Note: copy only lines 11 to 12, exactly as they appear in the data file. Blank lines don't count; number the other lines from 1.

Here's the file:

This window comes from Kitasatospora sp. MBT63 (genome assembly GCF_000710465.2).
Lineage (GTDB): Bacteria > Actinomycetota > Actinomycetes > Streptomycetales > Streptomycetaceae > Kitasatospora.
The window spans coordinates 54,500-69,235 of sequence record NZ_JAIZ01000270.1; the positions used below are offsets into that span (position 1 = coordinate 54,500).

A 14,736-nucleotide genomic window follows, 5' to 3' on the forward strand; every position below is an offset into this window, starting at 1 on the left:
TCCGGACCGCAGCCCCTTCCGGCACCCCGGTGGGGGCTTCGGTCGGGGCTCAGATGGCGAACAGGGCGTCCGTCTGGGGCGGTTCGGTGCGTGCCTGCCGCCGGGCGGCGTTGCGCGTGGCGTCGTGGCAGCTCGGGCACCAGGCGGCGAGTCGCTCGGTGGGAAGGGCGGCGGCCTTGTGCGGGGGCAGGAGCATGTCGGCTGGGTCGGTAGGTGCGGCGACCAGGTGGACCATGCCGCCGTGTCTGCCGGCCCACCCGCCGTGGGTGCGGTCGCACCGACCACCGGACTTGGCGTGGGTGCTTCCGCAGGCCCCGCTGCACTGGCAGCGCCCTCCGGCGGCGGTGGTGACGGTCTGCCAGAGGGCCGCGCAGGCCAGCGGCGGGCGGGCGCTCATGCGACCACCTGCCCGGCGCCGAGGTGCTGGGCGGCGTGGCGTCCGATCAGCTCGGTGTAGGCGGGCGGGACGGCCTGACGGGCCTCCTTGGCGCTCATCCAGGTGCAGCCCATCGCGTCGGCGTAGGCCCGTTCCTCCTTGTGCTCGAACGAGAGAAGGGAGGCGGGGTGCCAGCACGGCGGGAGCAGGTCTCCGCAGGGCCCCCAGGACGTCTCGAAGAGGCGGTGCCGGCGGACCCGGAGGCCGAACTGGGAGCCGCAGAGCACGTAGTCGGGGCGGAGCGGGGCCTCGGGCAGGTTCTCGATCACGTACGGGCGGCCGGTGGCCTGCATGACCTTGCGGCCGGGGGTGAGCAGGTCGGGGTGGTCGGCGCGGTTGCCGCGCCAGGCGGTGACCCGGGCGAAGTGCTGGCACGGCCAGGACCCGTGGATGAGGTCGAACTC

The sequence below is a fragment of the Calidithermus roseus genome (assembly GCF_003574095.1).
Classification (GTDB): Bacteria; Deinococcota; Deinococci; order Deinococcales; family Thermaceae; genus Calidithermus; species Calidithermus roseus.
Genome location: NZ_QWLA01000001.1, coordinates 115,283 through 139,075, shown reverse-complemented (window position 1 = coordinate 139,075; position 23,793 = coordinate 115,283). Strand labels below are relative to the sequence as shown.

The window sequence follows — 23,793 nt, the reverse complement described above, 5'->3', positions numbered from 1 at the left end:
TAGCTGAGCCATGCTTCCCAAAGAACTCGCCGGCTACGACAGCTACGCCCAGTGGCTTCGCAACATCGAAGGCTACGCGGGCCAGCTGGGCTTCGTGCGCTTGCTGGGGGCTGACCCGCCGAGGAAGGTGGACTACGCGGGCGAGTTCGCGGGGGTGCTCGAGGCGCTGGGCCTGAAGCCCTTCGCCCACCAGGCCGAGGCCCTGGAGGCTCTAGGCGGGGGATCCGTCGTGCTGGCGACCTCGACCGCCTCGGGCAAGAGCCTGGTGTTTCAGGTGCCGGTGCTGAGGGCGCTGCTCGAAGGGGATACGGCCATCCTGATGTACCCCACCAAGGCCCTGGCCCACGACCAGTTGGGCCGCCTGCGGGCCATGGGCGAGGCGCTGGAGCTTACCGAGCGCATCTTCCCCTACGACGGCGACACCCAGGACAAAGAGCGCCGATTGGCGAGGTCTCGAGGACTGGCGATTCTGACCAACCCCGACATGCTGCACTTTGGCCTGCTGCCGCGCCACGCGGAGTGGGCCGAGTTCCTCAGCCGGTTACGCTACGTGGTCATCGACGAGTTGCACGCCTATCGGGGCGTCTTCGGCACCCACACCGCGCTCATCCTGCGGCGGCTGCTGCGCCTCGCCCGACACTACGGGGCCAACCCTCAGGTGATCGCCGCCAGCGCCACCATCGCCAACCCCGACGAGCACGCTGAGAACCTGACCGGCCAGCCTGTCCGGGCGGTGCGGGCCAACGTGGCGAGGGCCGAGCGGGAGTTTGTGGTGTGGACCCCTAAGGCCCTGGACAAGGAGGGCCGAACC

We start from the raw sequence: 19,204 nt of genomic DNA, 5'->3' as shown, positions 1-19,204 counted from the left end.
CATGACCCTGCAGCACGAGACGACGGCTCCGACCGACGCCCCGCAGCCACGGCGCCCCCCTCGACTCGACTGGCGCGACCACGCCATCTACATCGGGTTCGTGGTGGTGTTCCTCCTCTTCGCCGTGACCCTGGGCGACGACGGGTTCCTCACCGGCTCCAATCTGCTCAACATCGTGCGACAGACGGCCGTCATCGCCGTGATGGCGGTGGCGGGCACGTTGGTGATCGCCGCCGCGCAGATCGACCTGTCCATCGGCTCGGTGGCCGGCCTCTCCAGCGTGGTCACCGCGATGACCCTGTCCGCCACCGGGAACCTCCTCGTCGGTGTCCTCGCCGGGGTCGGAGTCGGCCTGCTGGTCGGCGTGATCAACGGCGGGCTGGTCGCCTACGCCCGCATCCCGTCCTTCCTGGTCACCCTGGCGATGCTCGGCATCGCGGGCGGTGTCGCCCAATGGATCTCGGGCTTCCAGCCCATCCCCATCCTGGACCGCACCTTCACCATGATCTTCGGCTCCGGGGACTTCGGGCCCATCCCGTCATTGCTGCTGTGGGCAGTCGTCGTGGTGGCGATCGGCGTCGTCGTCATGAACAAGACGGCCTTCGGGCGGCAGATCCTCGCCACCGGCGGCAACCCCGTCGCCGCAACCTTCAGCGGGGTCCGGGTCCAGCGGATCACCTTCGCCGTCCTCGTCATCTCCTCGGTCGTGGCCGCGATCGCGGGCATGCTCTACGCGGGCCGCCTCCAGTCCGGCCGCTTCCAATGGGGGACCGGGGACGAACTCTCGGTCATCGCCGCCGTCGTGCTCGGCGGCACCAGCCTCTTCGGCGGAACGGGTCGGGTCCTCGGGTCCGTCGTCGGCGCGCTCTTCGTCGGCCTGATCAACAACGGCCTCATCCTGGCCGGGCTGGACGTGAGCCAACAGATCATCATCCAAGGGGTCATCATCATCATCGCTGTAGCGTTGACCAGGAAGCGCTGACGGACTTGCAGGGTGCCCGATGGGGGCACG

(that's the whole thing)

We start from the raw sequence: 19,204 nt of genomic DNA, 5'->3' as shown, positions 1-19,204 counted from the left end.
CATGACCCTGCAGCACGAGACGACGGCTCCGACCGACGCCCCGCAGCCACGGCGCCCCCCTCGACTCGACTGGCGCGACCACGCCATCTACATCGGGTTCGTGGTGGTGTTCCTCCTCTTCGCCGTGACCCTGGGCGACGACGGGTTCCTCACCGGCTCCAATCTGCTCAACATCGTGCGACAGACGGCCGTCATCGCCGTGATGGCGGTGGCGGGCACGTTGGTGATCGCCGCCGCGCAGATCGACCTGTCCATCGGCTCGGTGGCCGGCCTCTCCAGCGTGGTCACCGCGATGACCCTGTCCGCCACCGGGAACCTCCTCGTCGGTGTCCTCGCCGGGGTCGGAGTCGGCCTGCTGGTCGGCGTGATCAACGGCGGGCTGGTCGCCTACGCCCGCATCCCGTCCTTCCTGGTCACCCTGGCGATGCTCGGCATCGCGGGCGGTGTCGCCCAATGGATCTCGGGCTTCCAGCCCATCCCCATCCTGGACCGCACCTTCACCATGATCTTCGGCTCCGGGGACTTCGGGCCCATCCCGTCATTGCTGCTGTGGGCAGTCGTCGTGGTGGCGATCGGCGTCGTCGTCATGAACAAGACGGCCTTCGGGCGGCAGATCCTCGCCACCGGCGGCAACCCCGTCGCCGCAACCTTCAGCGGGGTCCGGGTCCAGCGGATCACCTTCGCCGTCCTCGTCATCTCCTCGGTCGTGGCCGCGATCGCGGGCATGCTCTACGCGGGCCGCCTCCAGTCCGGCCGCTTCCAATGGGGGACCGGGGACGAACTCTCGGTCATCGCCGCCGTCGTGCTCGGCGGCACCAGCCTCTTCGGCGGAACGGGTCGGGTCCTCGGGTCCGTCGTCGGCGCGCTCTTCGTCGGCCTGATCAACAACGGCCTCATCCTGGCCGGGCTGGACGTGAGCCAACAGATCATCATCCAAGGGGTCATCATCATCATCGCTGTAGCGTTGACCAGGAAGCGCTGACGGACTTGCAGGGTGCCCGATGGGGGCACG